Capitalizing On Your Credit Report
When considering a large purchase such as a vehicle or a home, there are many steps in the process which can sometimes seem daunting. The first item you should be concerned with is the state of your credit, as obtaining a loan hinges largely on your past credit history and current credit score. Missed payments, over indulgences and less than stellar scores can create a credit picture that is not attractive to banks and mortgage companies. But all hope is not lost when it comes to your individual credit report and there are actions you can take to improve your report and increase your score.
You should take advantage of the free annual report, which you are entitled to, that shows information from the three major credit reporting agencies, TransUnion, Equifax and Experian. Just as you check the state of your physical health, tune up your car or make renovations on your home, you should be inspecting your credit report at least on an annual basis. Additionally, there are services that will also provide you with your actual score. Take the opportunity to scrutinize the report for complete accuracy, and begin with the basics by making sure your name and social security number are being accurately reported. There have been countless instances where family members with same names, one being a junior and one being a senior, have been inadvertently mixed up and reported on one another’s reports.
You should also be checking on any “authorized user” accounts that you may be a party to. If somebody allows you to be a user on their credit cards, you may think this has no adverse effect on you. In reality, if the primary account holder misses payments or pushes the balances to the maximum, this will also be reflected on your credit.
Make sure you look at the inquiries that are being made into your credit situation. “Soft inquiries” are different than “hard inquires” and can negatively affect your credit. Mortgage lenders require you to explain inquiries made in the past 90 days when obtaining a mortgage. You don’t want to be applying for any new credit or submitting applications with multiple companies when you’re in the process of obtaining a loan.
Rolling late payments can be a nightmare for your credit and your pocketbook. Late fees add up quickly and the damage to your credit score can be stiff. Try to get current on past due balances as soon as possible to get your credit back on track. Working with creditors doesn’t always stop negative reporting, but indicating to them that you are trying to remedy the situation can sometimes result in solutions that work for both parties.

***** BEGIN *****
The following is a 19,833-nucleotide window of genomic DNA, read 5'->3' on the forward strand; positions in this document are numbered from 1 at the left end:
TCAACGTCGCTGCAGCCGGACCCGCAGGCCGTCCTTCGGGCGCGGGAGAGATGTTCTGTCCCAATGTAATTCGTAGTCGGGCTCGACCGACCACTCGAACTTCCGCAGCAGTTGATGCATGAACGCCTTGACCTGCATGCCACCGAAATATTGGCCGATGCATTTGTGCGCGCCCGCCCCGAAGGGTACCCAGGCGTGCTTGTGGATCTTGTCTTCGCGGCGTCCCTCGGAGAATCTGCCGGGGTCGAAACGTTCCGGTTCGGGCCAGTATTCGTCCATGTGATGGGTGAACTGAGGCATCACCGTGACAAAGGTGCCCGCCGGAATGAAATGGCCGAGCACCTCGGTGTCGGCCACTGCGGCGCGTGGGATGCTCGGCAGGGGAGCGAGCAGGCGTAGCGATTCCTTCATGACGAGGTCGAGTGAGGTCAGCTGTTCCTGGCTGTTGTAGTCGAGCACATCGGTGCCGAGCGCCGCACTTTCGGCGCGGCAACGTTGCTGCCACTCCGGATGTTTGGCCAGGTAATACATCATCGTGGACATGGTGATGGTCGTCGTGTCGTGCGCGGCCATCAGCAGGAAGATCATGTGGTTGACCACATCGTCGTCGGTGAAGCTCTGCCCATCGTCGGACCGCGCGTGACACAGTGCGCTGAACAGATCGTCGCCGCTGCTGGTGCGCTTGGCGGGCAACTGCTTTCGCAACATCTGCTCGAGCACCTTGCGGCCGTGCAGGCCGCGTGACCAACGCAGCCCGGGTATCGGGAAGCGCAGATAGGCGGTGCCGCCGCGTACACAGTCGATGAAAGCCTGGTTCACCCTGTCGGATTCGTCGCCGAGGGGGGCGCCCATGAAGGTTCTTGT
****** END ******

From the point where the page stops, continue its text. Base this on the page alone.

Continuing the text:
You should be weary of closing any accounts while in the process of obtaining a loan. Conversely, opening new accounts as a way to boost your history and score can also backfire. Once you decide to move forward with securing a loan of any type, you should ensure corrections on your report are made, but stay away from opening and closing any accounts.
If you’ve had difficulties along the way and your report reflects collections, bankruptcies or judgements, be sure the disposition of these accounts is accurately reported. Generally, these types of issues involve a lengthy resolution process and in some cases the end results do not get reported to the bureaus.
If you see errors on your report, be sure to dispute any inaccuracies with the appropriate credit bureau. Be sure to include supporting documents such as copies of correspondence, cancelled checks, et cetera, along with a clear description of what you are requesting. Make sure you indicate whether you are requesting that the item be deleted or corrected and clearly highlight the item you are disputing. Usually within a 30-day time frame you will hear back with their decision. Also, you should contact the individual creditors with the same documentation and inquiries that you are presenting to the credit bureaus.
Many times a little legwork on your own behalf can result in enough of an increase in your score to move forward with a loan or purchase. And, checking on the health of your credit is vital if you’re trying to secure a loan. You want your credit picture to be accurate and as favorable as possible. With a small investment of your time and attention, you can make sure your credit is working for you and that it represents a creditworthy individual.
Credit Dispute photo is courtesy of State Farm on Fllickr
Free Credit Report photo is courtesy of Get Credit on Flickr